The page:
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Caritas and the Female Face of Migration


The increasing demand for female labour in many developed countries is attracting more and more women. While some may be fleeing conflict or poverty, others are trying to escape oppressive cultural systems and the lack of equal opportunities.

The female face of migration is one of hope, strength, determination and self-reliance. But it can also be one of violence, discrimination and exploitation, simply because the migrant is a woman. Her work can be physically and psychologically overwhelming with the fear of another beating – or worse – to come at the end of a long day.

Many local Caritas organisations provide shelters, health and psychological care for migrant women and the children they may have with them. Caritas gives them legal support, as in some countries women who flee abusive employers are jailed as irregular migrants. Without Caritas, many would have no one to turn to.

Caritas also helps women make informed decisions about migrating and helps them stay in touch with their families if they choose to. It presses governments to pass and enforce enlightened migration laws and to adopt social protection policies for both migrant women and the families they leave behind.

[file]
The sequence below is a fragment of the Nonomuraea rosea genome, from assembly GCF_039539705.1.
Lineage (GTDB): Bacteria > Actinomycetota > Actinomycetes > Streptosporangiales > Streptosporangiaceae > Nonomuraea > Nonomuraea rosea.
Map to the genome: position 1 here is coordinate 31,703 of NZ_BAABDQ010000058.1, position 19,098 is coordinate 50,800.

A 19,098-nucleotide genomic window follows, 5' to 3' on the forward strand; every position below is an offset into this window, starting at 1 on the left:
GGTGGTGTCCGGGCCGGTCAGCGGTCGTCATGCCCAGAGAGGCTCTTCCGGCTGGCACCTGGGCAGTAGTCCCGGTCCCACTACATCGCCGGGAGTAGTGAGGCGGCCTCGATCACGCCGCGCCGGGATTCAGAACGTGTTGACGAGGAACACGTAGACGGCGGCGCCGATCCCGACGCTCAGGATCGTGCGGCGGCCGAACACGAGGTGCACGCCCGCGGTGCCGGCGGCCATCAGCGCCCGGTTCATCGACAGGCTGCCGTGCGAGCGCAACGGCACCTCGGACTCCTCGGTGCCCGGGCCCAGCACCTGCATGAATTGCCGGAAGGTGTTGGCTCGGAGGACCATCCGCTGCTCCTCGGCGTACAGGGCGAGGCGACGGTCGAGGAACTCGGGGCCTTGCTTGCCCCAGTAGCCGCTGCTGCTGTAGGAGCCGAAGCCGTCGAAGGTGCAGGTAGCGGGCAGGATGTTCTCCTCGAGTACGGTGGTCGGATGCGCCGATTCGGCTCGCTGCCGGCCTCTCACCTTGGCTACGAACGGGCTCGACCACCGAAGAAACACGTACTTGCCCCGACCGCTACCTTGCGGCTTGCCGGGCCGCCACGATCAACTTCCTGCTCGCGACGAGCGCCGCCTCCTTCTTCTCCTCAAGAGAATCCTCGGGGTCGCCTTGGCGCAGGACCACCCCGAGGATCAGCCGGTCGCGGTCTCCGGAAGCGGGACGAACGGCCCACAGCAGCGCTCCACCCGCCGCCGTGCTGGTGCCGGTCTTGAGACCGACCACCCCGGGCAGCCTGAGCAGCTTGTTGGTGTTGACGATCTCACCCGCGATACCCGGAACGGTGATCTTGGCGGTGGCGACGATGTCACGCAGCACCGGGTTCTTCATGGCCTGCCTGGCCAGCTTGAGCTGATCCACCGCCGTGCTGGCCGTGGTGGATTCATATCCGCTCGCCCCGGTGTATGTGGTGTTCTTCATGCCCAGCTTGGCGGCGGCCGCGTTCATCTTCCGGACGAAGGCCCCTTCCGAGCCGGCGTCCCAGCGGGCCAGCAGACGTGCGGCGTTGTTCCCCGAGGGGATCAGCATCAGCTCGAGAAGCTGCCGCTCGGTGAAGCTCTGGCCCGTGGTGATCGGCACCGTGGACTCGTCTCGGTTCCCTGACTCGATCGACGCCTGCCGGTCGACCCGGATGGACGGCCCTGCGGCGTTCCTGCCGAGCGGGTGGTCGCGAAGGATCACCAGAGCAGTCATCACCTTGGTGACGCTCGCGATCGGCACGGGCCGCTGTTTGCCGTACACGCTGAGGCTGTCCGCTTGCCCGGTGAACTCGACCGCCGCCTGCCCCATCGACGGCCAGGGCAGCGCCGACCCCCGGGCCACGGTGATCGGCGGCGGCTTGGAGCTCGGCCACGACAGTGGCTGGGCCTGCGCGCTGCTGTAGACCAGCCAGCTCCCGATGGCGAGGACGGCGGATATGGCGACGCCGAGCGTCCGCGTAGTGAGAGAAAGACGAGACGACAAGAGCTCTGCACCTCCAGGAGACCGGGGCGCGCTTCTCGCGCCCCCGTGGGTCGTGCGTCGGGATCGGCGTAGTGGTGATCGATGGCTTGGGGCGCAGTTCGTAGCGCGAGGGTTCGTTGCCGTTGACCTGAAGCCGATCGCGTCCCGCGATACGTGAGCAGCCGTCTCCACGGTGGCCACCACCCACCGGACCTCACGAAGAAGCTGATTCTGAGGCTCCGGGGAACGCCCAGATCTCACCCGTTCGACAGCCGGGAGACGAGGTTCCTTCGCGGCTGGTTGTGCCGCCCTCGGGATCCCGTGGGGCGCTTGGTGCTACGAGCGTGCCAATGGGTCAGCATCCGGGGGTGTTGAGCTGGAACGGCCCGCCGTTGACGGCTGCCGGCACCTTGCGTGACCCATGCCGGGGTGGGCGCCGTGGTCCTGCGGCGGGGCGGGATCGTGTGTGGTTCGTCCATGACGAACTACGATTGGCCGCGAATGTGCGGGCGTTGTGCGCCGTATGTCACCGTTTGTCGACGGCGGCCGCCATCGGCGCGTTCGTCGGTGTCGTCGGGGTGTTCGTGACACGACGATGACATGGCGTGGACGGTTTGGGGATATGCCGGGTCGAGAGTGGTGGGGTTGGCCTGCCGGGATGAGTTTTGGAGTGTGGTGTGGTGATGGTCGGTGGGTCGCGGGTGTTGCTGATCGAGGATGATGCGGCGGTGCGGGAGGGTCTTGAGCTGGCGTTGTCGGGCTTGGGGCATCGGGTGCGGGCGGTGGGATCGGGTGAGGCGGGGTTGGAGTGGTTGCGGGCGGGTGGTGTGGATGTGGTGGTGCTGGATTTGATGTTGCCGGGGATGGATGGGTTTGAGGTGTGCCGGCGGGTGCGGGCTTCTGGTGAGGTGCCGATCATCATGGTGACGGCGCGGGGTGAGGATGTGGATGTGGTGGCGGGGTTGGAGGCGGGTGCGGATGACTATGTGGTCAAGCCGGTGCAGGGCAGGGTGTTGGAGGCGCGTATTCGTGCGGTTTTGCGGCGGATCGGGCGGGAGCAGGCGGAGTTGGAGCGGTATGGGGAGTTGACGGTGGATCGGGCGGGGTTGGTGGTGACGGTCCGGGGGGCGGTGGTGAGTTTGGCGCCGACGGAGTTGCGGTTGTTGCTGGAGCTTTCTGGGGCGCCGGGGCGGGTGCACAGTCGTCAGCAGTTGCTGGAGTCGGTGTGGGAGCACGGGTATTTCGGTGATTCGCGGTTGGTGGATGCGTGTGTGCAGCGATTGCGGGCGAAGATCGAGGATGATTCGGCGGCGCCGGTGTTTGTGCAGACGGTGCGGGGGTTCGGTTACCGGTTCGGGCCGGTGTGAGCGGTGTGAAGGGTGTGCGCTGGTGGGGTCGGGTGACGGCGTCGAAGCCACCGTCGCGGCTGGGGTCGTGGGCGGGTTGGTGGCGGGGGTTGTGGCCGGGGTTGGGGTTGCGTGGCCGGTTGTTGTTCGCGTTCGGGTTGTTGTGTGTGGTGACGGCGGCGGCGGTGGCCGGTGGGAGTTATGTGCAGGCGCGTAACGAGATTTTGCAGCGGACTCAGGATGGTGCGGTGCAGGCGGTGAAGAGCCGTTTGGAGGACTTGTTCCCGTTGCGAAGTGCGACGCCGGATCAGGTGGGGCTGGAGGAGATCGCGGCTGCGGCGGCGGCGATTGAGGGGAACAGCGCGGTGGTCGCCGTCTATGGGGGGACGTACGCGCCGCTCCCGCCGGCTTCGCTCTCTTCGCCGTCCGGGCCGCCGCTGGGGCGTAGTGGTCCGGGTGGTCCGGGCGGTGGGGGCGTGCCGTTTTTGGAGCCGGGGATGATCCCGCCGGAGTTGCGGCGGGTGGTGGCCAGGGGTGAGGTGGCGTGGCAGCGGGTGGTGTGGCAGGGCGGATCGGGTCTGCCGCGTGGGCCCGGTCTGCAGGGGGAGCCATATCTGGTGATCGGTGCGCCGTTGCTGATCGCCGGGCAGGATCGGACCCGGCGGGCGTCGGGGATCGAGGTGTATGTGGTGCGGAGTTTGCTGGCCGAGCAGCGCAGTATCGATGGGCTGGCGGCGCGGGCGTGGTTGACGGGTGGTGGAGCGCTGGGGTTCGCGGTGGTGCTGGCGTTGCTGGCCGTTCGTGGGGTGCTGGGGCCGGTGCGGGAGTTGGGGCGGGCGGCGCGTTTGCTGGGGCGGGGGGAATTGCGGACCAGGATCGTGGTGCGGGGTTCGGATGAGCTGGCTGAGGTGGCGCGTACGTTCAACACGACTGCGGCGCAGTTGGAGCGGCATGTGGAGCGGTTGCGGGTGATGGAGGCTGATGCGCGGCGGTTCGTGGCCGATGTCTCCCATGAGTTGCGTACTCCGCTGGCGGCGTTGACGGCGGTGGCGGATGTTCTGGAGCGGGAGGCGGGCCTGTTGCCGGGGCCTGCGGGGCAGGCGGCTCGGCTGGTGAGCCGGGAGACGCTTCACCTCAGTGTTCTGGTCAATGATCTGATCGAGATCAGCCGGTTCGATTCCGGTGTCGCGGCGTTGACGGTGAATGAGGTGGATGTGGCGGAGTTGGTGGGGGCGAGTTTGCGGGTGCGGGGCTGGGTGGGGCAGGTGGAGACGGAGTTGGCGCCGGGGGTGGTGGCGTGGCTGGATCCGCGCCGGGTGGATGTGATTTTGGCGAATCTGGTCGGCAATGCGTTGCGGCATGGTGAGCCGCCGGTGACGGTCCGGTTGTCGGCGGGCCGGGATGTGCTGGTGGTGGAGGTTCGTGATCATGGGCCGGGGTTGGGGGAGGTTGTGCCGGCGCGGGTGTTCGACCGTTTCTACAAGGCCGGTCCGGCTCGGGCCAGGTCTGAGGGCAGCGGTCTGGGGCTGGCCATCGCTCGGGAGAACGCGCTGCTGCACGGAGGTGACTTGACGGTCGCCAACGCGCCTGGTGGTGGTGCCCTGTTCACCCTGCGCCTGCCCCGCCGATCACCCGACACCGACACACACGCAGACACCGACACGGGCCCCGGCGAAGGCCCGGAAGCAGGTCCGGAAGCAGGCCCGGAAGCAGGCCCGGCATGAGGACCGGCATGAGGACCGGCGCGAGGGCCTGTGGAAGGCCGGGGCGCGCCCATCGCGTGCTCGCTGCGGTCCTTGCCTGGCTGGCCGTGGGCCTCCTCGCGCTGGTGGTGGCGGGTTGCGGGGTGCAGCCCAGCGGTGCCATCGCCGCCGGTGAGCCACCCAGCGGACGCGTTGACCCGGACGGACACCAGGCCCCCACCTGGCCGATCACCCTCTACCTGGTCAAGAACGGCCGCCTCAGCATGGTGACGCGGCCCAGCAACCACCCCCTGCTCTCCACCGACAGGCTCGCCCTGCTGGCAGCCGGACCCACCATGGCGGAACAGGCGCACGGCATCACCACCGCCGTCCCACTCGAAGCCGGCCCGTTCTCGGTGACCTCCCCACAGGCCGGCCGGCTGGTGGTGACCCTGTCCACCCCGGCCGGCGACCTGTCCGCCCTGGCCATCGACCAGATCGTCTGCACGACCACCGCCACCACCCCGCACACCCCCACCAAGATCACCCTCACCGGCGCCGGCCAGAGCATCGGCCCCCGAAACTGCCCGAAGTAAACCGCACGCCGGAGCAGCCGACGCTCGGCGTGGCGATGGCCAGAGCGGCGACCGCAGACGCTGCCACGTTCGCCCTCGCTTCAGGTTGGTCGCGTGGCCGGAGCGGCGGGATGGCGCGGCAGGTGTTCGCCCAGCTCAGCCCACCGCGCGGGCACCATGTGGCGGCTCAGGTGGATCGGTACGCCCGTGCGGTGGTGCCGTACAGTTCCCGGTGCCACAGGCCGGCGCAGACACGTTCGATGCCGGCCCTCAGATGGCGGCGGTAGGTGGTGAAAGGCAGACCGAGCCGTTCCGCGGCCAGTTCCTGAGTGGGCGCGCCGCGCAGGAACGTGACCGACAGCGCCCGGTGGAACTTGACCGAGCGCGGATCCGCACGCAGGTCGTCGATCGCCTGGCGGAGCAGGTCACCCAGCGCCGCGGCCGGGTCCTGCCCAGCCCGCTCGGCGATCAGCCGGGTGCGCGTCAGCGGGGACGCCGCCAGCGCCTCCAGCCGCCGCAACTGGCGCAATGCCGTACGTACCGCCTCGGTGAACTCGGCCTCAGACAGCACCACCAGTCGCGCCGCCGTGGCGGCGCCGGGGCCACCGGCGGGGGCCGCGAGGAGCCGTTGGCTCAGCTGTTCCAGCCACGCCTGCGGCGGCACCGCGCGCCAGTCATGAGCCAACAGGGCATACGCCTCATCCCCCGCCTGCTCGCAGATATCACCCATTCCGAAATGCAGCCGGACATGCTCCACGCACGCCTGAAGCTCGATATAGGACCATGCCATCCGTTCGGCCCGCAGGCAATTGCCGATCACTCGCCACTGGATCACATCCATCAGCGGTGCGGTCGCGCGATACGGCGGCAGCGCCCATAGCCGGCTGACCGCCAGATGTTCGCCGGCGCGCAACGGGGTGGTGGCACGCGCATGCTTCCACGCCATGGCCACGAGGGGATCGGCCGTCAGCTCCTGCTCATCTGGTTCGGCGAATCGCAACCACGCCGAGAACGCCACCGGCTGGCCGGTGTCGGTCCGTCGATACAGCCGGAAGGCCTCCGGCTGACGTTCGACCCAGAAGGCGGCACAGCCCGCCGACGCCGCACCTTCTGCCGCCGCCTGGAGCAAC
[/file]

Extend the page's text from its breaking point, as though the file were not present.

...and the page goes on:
The Female Face of Migration – Stories and Press Releases

  • Ten key questions on migration

Ten key questions on migration

  • 9 August 2016
Sixty million people were either refugees or forcibly displaced in 2015. Martina Liebsch, head of policy and advocacy at Caritas Internationalis, looks at why such large movements of people are challenging nations and individuals.
download the female face of migration policy paper

Download the female face of migration policy paper in PDF.

Advocacy and best practices for women who migrate and the families they leave behind.

4 Countries – 4 Stories